Most famously, bilberries in the form of jam were used by British Royal Air Force pilots during the Second World War as a means of improving night vision. And this effect was generally accepted during the 1960s and 1970s. More modern research, however, is inclined to reject the evidence as inconclusive, and does not accept the claims of nutritional therapists that bilberry may also help alleviate everyday shortsightedness or myopia. It has been suggested, however, that anthocyanasides may help with the production of essential enzymes within the eye, which by increasing the output of energy may improve the general functioning of the organ.

Bilberry’s beneficial effects on the capillaries are also held to improve the circulation of the blood within the eyes. The central area of the eye’s retina, the macula, is made up of the light sensitive cells, the health of which is essential to good vision. Behind these cells is a dense mass of tiny capillaries which supply them with oxygenated blood and essential nutrients. The maintenance of the strength of these capillary walls is essential, and serious problems with vision may arise if any weakening through disease or oxidative degeneration leads to any leakage of blood into the retina itself.

Diabetics are known to be particularly prone to these kind of eye problems; and as well as possibly helping prevent the diabetic retinopathy which may follow on this capillary damage within the eyes, bilberries are also credited with lowering the high blood sugar which may have contributed to the problem in the first place.

Bilberries’ anti-oxidant effect within the eyes is also a factor in combatting cataracts and age related macular degeneration (AMD), a major cause of blindness in older adults.

Bilberry supplements are readily available and often found in combination with lutein and zeaxanthin, anti-oxidant carotenoids which are also thought to have powerful beneficial effects within the eyes, and particularly in combatting the progressive loss of vision caused by AMD.

Needless to say opinions are strongly divided as to the effectiveness of these preparations. The general opinion of the medical and opthalmic professions may be summarised as “case not proven”, at best, but nutritional therapists and alternative practitioners swear by them. Of course the attitude of the opthalmic profession is not surprising given its record of hostility to the work of such as Dr. Bates in seeking alternatives to artificial methods of correction (ie spectacles), and in its persistent rejection of the compelling evidence in favour of more natural methods.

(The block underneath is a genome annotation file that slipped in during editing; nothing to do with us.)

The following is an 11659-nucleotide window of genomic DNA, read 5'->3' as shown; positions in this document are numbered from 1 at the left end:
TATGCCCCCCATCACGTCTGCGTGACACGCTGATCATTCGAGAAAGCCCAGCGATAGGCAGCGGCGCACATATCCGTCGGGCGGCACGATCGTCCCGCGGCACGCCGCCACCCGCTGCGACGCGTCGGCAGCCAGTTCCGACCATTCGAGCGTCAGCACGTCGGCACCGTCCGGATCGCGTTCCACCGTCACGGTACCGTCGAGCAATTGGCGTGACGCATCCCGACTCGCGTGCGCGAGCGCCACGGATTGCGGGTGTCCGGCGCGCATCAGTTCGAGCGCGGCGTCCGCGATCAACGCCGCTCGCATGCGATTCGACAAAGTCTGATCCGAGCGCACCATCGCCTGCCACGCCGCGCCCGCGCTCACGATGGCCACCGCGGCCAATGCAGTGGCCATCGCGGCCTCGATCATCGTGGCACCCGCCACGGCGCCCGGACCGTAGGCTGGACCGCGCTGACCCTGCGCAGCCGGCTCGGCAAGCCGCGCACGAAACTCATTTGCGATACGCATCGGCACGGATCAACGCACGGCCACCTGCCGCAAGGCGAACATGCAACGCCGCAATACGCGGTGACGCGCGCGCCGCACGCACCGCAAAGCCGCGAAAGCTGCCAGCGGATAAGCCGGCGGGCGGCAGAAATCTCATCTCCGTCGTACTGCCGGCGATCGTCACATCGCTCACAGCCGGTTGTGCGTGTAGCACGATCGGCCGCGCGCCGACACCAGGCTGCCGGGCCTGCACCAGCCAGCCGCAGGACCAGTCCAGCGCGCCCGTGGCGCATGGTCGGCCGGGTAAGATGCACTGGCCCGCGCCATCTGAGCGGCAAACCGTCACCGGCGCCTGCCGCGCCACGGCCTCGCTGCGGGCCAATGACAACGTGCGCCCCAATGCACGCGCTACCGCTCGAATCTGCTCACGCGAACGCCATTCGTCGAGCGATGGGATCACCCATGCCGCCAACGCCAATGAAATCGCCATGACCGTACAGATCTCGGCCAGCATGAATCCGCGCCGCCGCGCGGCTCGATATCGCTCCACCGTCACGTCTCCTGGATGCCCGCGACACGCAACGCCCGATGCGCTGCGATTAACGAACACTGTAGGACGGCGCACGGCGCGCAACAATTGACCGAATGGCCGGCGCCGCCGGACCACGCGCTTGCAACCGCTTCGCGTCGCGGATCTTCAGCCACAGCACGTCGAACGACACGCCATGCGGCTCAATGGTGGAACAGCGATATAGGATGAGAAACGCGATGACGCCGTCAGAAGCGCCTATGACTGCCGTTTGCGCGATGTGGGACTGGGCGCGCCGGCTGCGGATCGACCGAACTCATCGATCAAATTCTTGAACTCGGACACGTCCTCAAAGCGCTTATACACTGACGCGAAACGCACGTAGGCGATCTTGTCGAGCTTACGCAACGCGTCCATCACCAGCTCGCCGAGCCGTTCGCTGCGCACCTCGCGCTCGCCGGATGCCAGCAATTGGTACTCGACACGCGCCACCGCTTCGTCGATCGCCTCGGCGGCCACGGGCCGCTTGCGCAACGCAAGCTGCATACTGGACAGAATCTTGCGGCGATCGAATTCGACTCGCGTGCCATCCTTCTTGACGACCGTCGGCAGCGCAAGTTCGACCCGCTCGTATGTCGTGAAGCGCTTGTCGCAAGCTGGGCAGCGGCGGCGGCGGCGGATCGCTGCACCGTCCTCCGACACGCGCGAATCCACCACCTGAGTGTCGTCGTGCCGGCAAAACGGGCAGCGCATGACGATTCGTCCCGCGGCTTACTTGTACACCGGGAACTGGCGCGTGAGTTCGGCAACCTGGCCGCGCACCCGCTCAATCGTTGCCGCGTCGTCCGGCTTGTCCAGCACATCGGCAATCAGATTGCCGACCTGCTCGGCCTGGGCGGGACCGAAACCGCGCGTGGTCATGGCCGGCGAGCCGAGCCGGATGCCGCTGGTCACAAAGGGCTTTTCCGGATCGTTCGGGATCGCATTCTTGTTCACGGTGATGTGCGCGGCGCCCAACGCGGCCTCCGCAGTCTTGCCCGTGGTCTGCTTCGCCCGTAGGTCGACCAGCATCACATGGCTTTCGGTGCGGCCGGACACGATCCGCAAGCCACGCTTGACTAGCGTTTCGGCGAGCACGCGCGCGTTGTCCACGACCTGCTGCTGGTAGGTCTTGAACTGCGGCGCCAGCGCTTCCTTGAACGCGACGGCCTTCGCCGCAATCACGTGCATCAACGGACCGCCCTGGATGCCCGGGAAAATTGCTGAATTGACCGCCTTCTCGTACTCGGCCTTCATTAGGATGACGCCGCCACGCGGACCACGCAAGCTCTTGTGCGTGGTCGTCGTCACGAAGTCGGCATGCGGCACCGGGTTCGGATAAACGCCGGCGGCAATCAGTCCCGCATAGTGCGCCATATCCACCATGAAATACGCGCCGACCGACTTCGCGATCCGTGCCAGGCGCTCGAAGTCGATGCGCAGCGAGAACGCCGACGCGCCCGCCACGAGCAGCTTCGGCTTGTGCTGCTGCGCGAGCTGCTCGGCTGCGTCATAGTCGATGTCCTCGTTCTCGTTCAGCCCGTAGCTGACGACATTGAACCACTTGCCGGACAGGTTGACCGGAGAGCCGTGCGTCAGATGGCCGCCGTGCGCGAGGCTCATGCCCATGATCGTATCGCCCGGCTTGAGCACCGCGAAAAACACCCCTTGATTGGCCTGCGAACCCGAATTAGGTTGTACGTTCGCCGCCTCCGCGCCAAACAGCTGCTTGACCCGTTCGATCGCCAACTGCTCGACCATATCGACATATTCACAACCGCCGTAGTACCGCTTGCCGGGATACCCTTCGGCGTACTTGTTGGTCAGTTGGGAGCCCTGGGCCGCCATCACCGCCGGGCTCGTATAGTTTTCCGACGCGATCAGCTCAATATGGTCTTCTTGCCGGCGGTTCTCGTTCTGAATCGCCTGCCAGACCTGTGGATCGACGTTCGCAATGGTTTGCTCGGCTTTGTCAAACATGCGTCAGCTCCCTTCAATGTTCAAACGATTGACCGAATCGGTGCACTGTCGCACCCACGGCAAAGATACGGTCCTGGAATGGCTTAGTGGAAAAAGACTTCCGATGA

And indeed there is an almost reflex tendency in orthodox medicine which seems determined to meet anything which sits outside the conventional “wisdom” with scepticism if not outright hostility. Of course we should welcome rigorous scientific enquiry and an insistence on the proper testing of evidence as a safeguard against the more extravagant claims of those interested only in selling products of dubious value. But anecdotal evidence as well as direct personal experience suggests that modern science doesn’t always get it right.

And when it comes to a food like bilberries there’s really no barrier to setting personal experience against the abstract research. We’re talking about an entirely natural food stuff, with a long history of human use, which can be obtained very inexpensively, and which can do no harm in any quantities conceivably likely to be ingested. If the claims made for bilberries as a super food and anti-oxidant are even partly true the question must be: why wouldn’t you try it?

So although I normally I hate puns, this was one I couldn’t resist. In the case of adding bilberries to your diet, the best approach may be, quite literally, to try it and see.

About the Author: Steve Smith is a freelance copywriter specialising in direct marketing and with a particular interest in health products. Find out more at http://www.sisyphuspublicationsonline.com/LiquidNutrition/Bilberries.htm

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Lutein And Zeaxanthin For Healthy Eyes

Lutein And Zeaxanthin For Healthy Eyes

Submitted by: Steve P Smith

“Carotenoids” is the term which describes the large range of more than 600 phytochemical pigments from which many plants derive their characteristic red, orange or yellow colourings. Those most commonly found in modern Western diets are alpha-carotene, beta-carotene, lutein, zeaxanthin, and lycopene.

Alpha and beta-carotene have traditionally attracted most attention as they can be synthesised by the body to form vitamin A, one of the body’s most powerful anti-oxidants, immune system boosters and infection fighters. More recently lycopene has won substantial publicity as a possible weapon in the battle against cancer, particularly that of the prostate.